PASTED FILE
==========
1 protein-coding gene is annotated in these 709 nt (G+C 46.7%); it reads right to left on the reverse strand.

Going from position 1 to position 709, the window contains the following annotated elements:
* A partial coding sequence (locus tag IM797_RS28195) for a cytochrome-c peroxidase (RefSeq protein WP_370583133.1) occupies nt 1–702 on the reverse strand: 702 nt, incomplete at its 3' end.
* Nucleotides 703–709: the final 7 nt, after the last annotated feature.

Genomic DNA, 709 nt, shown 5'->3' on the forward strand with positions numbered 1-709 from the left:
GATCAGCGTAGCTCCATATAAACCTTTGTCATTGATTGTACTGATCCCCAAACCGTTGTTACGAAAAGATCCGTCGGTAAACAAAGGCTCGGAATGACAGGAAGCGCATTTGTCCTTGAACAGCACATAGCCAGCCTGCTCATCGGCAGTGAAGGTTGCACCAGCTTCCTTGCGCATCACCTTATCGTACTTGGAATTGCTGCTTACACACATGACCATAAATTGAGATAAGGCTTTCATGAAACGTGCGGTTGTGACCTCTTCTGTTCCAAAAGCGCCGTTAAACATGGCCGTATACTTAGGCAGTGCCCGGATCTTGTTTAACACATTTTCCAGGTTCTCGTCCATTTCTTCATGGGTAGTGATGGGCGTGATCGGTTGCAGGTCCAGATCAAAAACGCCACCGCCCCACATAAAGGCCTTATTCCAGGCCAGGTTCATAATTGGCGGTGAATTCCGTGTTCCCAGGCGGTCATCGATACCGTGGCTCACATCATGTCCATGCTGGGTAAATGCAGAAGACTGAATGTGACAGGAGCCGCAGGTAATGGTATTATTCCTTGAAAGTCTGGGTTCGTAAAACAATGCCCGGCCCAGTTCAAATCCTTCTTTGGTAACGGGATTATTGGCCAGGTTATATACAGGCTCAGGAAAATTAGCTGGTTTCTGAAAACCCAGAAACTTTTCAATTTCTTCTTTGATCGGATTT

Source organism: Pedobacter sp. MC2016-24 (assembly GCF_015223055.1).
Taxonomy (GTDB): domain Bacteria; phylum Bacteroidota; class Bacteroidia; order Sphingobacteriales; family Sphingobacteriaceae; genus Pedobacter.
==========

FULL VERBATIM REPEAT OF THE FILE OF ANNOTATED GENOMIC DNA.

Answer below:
1 protein-coding gene is annotated in these 709 nt (G+C 46.7%); it reads right to left on the reverse strand.

Going from position 1 to position 709, the window contains the following annotated elements:
* A partial coding sequence (locus tag IM797_RS28195) for a cytochrome-c peroxidase (RefSeq protein WP_370583133.1) occupies nt 1–702 on the reverse strand: 702 nt, incomplete at its 3' end.
* Nucleotides 703–709: the final 7 nt, after the last annotated feature.

Genomic DNA, 709 nt, shown 5'->3' on the forward strand with positions numbered 1-709 from the left:
GATCAGCGTAGCTCCATATAAACCTTTGTCATTGATTGTACTGATCCCCAAACCGTTGTTACGAAAAGATCCGTCGGTAAACAAAGGCTCGGAATGACAGGAAGCGCATTTGTCCTTGAACAGCACATAGCCAGCCTGCTCATCGGCAGTGAAGGTTGCACCAGCTTCCTTGCGCATCACCTTATCGTACTTGGAATTGCTGCTTACACACATGACCATAAATTGAGATAAGGCTTTCATGAAACGTGCGGTTGTGACCTCTTCTGTTCCAAAAGCGCCGTTAAACATGGCCGTATACTTAGGCAGTGCCCGGATCTTGTTTAACACATTTTCCAGGTTCTCGTCCATTTCTTCATGGGTAGTGATGGGCGTGATCGGTTGCAGGTCCAGATCAAAAACGCCACCGCCCCACATAAAGGCCTTATTCCAGGCCAGGTTCATAATTGGCGGTGAATTCCGTGTTCCCAGGCGGTCATCGATACCGTGGCTCACATCATGTCCATGCTGGGTAAATGCAGAAGACTGAATGTGACAGGAGCCGCAGGTAATGGTATTATTCCTTGAAAGTCTGGGTTCGTAAAACAATGCCCGGCCCAGTTCAAATCCTTCTTTGGTAACGGGATTATTGGCCAGGTTATATACAGGCTCAGGAAAATTAGCTGGTTTCTGAAAACCCAGAAACTTTTCAATTTCTTCTTTGATCGGATTT

Source organism: Pedobacter sp. MC2016-24 (assembly GCF_015223055.1).
Taxonomy (GTDB): domain Bacteria; phylum Bacteroidota; class Bacteroidia; order Sphingobacteriales; family Sphingobacteriaceae; genus Pedobacter.